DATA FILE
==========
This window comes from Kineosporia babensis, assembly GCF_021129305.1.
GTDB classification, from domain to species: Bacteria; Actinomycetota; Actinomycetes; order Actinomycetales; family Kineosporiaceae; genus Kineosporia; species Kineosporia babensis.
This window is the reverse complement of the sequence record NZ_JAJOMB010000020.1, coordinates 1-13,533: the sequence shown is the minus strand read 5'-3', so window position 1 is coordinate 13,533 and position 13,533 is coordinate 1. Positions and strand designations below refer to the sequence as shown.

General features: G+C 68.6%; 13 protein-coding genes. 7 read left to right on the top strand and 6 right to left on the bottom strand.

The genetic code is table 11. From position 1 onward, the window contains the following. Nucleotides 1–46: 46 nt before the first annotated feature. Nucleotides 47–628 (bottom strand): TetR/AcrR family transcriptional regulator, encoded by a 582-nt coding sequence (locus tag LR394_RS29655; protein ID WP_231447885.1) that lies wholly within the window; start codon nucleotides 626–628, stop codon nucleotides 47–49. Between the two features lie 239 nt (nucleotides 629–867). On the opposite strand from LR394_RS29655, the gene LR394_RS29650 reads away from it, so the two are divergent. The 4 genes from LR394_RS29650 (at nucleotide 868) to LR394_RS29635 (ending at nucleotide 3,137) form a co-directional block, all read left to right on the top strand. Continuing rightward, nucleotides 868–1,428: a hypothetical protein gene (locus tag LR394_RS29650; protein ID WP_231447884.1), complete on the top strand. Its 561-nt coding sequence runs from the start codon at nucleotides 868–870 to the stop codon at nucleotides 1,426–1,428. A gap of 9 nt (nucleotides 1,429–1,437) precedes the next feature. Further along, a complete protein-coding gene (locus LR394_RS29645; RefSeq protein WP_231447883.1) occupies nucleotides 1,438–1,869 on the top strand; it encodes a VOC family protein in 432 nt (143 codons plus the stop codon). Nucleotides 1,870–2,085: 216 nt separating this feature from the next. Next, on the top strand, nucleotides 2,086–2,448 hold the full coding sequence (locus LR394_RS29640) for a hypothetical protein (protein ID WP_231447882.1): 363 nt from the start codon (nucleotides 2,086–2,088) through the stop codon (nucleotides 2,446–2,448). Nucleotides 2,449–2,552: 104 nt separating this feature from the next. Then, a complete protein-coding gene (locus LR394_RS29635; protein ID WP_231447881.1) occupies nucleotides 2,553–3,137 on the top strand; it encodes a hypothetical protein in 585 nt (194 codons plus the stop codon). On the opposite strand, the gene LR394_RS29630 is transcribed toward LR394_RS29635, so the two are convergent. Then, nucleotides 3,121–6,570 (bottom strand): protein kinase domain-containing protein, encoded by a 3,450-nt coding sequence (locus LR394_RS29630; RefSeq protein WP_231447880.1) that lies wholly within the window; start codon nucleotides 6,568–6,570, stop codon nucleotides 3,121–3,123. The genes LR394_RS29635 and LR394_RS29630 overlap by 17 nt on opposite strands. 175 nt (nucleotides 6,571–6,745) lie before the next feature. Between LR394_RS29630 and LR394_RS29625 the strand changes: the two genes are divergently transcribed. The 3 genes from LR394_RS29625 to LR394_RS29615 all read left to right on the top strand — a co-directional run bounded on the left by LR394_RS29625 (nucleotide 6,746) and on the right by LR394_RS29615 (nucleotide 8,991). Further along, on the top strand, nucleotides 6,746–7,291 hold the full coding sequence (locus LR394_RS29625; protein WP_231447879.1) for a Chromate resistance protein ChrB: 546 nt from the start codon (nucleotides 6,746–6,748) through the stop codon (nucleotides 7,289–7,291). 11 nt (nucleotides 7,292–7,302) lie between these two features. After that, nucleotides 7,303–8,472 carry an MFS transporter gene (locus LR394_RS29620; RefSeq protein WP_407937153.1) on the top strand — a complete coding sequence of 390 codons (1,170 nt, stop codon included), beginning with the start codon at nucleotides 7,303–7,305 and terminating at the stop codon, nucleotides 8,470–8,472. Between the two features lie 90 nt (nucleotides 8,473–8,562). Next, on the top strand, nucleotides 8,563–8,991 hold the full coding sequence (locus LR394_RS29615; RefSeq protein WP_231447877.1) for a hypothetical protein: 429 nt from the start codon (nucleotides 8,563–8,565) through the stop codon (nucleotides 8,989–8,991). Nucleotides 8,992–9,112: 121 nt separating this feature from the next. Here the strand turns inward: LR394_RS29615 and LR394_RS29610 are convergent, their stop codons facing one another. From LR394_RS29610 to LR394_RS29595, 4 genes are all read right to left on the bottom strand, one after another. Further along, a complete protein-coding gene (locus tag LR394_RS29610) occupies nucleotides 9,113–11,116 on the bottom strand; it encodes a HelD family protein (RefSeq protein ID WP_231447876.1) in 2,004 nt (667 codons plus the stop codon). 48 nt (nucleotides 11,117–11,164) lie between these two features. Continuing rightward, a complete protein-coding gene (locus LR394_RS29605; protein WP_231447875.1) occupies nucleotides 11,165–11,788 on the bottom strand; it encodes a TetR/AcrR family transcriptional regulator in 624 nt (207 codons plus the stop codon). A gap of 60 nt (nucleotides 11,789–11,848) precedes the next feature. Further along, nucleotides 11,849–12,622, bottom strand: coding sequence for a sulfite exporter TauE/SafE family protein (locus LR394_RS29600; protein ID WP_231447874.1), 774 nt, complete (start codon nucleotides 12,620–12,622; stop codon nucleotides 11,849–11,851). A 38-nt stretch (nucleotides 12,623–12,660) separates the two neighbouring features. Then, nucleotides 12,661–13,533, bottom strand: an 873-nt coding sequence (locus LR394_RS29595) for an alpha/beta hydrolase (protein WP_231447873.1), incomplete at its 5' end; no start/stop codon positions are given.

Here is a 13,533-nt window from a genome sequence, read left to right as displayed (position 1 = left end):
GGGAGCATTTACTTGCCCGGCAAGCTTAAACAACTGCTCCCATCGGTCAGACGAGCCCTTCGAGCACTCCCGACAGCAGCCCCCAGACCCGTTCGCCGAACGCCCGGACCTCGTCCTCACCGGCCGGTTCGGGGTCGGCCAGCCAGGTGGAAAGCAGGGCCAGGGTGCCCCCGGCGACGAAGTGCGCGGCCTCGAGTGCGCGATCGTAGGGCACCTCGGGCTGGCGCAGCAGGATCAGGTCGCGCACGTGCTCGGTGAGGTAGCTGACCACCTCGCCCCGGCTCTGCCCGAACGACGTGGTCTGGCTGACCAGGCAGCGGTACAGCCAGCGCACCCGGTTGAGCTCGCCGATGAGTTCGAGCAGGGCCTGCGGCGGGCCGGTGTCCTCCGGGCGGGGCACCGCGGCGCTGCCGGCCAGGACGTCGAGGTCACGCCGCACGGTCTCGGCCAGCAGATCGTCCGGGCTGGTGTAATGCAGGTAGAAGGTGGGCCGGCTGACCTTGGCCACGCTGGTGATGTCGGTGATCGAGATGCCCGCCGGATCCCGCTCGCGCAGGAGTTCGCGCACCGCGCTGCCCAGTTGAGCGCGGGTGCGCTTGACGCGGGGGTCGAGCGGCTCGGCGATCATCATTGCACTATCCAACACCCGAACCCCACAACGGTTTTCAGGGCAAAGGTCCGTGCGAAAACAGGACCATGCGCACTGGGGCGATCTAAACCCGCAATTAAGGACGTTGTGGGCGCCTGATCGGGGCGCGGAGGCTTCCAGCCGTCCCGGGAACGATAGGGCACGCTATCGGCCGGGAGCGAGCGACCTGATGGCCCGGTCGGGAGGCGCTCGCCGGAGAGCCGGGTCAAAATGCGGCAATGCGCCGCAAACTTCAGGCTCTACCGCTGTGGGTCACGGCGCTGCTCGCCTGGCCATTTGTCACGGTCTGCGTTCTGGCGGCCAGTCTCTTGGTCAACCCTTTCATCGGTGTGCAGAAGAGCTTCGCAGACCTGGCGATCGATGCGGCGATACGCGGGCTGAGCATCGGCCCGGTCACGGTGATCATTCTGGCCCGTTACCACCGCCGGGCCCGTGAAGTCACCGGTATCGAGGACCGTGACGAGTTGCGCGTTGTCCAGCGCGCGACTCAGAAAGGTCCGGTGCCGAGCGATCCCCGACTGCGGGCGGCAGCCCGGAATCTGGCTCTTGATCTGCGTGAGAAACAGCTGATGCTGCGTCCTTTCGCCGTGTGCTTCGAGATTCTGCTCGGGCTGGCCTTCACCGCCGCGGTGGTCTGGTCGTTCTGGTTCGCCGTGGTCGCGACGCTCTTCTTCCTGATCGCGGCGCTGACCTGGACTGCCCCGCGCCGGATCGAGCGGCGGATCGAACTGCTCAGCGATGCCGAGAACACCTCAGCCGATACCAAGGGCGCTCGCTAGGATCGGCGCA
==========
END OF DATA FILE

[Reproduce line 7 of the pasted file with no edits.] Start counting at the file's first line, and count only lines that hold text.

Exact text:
GGGAGCATTTACTTGCCCGGCAAGCTTAAACAACTGCTCCCATCGGTCAGACGAGCCCTTCGAGCACTCCCGACAGCAGCCCCCAGACCCGTTCGCCGAACGCCCGGACCTCGTCCTCACCGGCCGGTTCGGGGTCGGCCAGCCAGGTGGAAAGCAGGGCCAGGGTGCCCCCGGCGACGAAGTGCGCGGCCTCGAGTGCGCGATCGTAGGGCACCTCGGGCTGGCGCAGCAGGATCAGGTCGCGCACGTGCTCGGTGAGGTAGCTGACCACCTCGCCCCGGCTCTGCCCGAACGACGTGGTCTGGCTGACCAGGCAGCGGTACAGCCAGCGCACCCGGTTGAGCTCGCCGATGAGTTCGAGCAGGGCCTGCGGCGGGCCGGTGTCCTCCGGGCGGGGCACCGCGGCGCTGCCGGCCAGGACGTCGAGGTCACGCCGCACGGTCTCGGCCAGCAGATCGTCCGGGCTGGTGTAATGCAGGTAGAAGGTGGGCCGGCTGACCTTGGCCACGCTGGTGATGTCGGTGATCGAGATGCCCGCCGGATCCCGCTCGCGCAGGAGTTCGCGCACCGCGCTGCCCAGTTGAGCGCGGGTGCGCTTGACGCGGGGGTCGAGCGGCTCGGCGATCATCATTGCACTATCCAACACCCGAACCCCACAACGGTTTTCAGGGCAAAGGTCCGTGCGAAAACAGGACCATGCGCACTGGGGCGATCTAAACCCGCAATTAAGGACGTTGTGGGCGCCTGATCGGGGCGCGGAGGCTTCCAGCCGTCCCGGGAACGATAGGGCACGCTATCGGCCGGGAGCGAGCGACCTGATGGCCCGGTCGGGAGGCGCTCGCCGGAGAGCCGGGTCAAAATGCGGCAATGCGCCGCAAACTTCAGGCTCTACCGCTGTGGGTCACGGCGCTGCTCGCCTGGCCATTTGTCACGGTCTGCGTTCTGGCGGCCAGTCTCTTGGTCAACCCTTTCATCGGTGTGCAGAAGAGCTTCGCAGACCTGGCGATCGATGCGGCGATACGCGGGCTGAGCATCGGCCCGGTCACGGTGATCATTCTGGCCCGTTACCACCGCCGGGCCCGTGAAGTCACCGGTATCGAGGACCGTGACGAGTTGCGCGTTGTCCAGCGCGCGACTCAGAAAGGTCCGGTGCCGAGCGATCCCCGACTGCGGGCGGCAGCCCGGAATCTGGCTCTTGATCTGCGTGAGAAACAGCTGATGCTGCGTCCTTTCGCCGTGTGCTTCGAGATTCTGCTCGGGCTGGCCTTCACCGCCGCGGTGGTCTGGTCGTTCTGGTTCGCCGTGGTCGCGACGCTCTTCTTCCTGATCGCGGCGCTGACCTGGACTGCCCCGCGCCGGATCGAGCGGCGGATCGAACTGCTCAGCGATGCCGAGAACACCTCAGCCGATACCAAGGGCGCTCGCTAGGATCGGCGCA